Sunday, May 20, 2007

SF Weekly rides with the bike lemmings

The SF Weekly and the SF Bay Guardian, the city's two free weeklies, are bitter rivals for dominance in the SF market. But their competition is purely commercial, since there's never been much difference in their political/cultural perspectives. Witness SF Weekly's current "Best of San Francisco 2007" issue, which shows how it targets the Young and Cool market in SF. How do you court the Young and the Cool? First, you devote a lot of space to music, which both publications do. And you have to buy into the primary fantasy of many of the city's young folks---bicycles as a political and cultural accessory.

While SF Weekly's columnist Matt Smith buys into the whole political BikeThink mindset, the Weekly also emphasizes bikes as a matter of personal style, especially when it comes to bike messengers, "the coolest guys in town":

Bike messengers: Barely employable cycle couriers who transport packages at breakneck speeds between offices in the city. Known for their dubious hygiene, excessive drinking, and obeying traffic laws on a case-by-case basis. Basically the coolest guys in town...Best Bike Event: North American Cycle Courier Championships, May 25-28, various locations in S.F. Bike messengers are a unique and secretive species, and one of their holiest events is this annual weekend of competitions and merrymaking. Over the Memorial Day weekend, the streets and bars of San Francisco will fill with bikers from around the world as the best of the best slug it out in alleycat races, hill climbs, stunt-riding, and track competitions, along with all the assorted frivolity involved whenever the far-flung messenger diaspora gathers...

Face it dudes, not many of us are actually lucky enough to be bike messengers, but we can at least buy the right accessories and pretend that we're cool:

Best Bike Bags: Chrome Transport, 1086 Folsom (between Seventh & Moss), 503-1221, There's something gratifying about buying a bike bag that's been, as the Web site attests, "created to endure biking 10 hours a day in the rain, mud, snow, and grit," even if the most cycling you ever do is from the front door to Muni...And, of course, they're incredibly cool-looking---but we won't tell anyone that's actually why you bought one.

But where can we actually see these paragons of coolness? SF Weekly tells us that, too:

Best Place to Spot a Bike Messenger Sitting Still
One Post St. (at Montgomery)
The sunny steps of the Montgomery Street BART station may not seem like the hub of one of San Francisco's coolest scenes, but depending on whom you ask, they are. Bike messengers of all persuasions relax here between delivering tags: young, old, crazy, sexy, male, female (but not many of the latter). Hand-rolled cigarettes are smoked, coffee is drunk, crosswords provoke furrowed brows, and the scene is constantly in flux, as radios crackle, summoning these fleet-wheeled Mercuries to all corners of San Francisco. What is it about bike messengers that give them such an untouchable air of cool mystique? Shouting obscenities at passers-by (especially if they're female, and/or on a bicycle), drinking cheap beer in the early afternoon (or the morning), and an undeniable sense of utilitarian fashion all combine to give bicycle messengers a top score in "street cred." Watching them in action on the street is inspiring; watching them in repose at One Post could be a lesson in coolness.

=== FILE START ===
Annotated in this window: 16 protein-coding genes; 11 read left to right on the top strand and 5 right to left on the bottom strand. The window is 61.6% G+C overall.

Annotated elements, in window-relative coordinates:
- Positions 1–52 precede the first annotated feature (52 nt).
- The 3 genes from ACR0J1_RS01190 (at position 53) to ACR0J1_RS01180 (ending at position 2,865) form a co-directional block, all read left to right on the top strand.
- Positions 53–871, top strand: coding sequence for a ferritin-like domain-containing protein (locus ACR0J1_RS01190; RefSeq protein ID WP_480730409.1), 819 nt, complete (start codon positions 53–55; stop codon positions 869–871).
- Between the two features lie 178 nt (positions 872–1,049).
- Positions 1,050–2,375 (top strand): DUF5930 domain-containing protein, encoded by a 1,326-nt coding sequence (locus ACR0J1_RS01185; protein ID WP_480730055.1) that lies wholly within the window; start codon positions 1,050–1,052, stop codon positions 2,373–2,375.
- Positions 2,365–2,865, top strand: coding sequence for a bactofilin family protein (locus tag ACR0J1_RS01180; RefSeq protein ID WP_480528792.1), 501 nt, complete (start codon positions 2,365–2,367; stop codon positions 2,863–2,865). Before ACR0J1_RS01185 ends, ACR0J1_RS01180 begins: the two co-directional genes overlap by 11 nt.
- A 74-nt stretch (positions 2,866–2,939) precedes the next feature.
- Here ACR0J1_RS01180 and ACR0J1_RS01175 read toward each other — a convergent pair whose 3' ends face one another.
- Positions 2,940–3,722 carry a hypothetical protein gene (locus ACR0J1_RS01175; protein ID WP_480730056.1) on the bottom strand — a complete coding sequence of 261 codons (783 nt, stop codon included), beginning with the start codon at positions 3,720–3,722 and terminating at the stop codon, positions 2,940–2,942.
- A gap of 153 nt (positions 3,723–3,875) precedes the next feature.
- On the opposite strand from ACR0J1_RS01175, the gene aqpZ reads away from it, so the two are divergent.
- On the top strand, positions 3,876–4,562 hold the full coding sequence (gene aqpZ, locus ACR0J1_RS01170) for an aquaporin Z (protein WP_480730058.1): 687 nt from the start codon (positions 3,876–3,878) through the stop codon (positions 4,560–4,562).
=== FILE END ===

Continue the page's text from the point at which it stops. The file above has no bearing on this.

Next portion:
Reread the above item looking for even a trace of irony, and you'll come up empty. Shouting obscenities at passing women! Drinking beer in the morning! How cool is that?

One of our leading weeklies is evidently written and edited by adolescents---backward adolescents at that.

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At 10:46 PM, Anonymous Tyrell Shoji said...

I agree there's nothin' cool about Bike Messengers, but who are the lemmings?

At 12:57 PM, Anonymous Anonymous said...

I wish I would have known you as a twenty- or thirty-something, Rob.

Were you out there telling everyone that their muscle cars were just a political and cultural fantasy?

Or are you still pissed off about voting for Nixon when you turned 18?

I'm not sure, but I think somebody may have a problem with the youth of today.

At 1:16 PM, Anonymous Anonymous said...

Rumor is that the bike co's membership increased by 10% on bike to work day.

That kind of reminds me of when Da Mayor tried to crack down on critical mass in 1997 and the public spoke up for bicycles causing a membership surge of 50%. It was during the cycle courrier championships, if you recall correctly.

Oh, hey-- would you look at that! Critical mass is friday and the cycle courrier championships are here once again!

Too bad there's no immanent crack down on CM this time around. Maybe you could manufacture one, eh Rob? It would be the least you could do for the bike movement. Oh, that's right-- there is no bike movement; I forgot.


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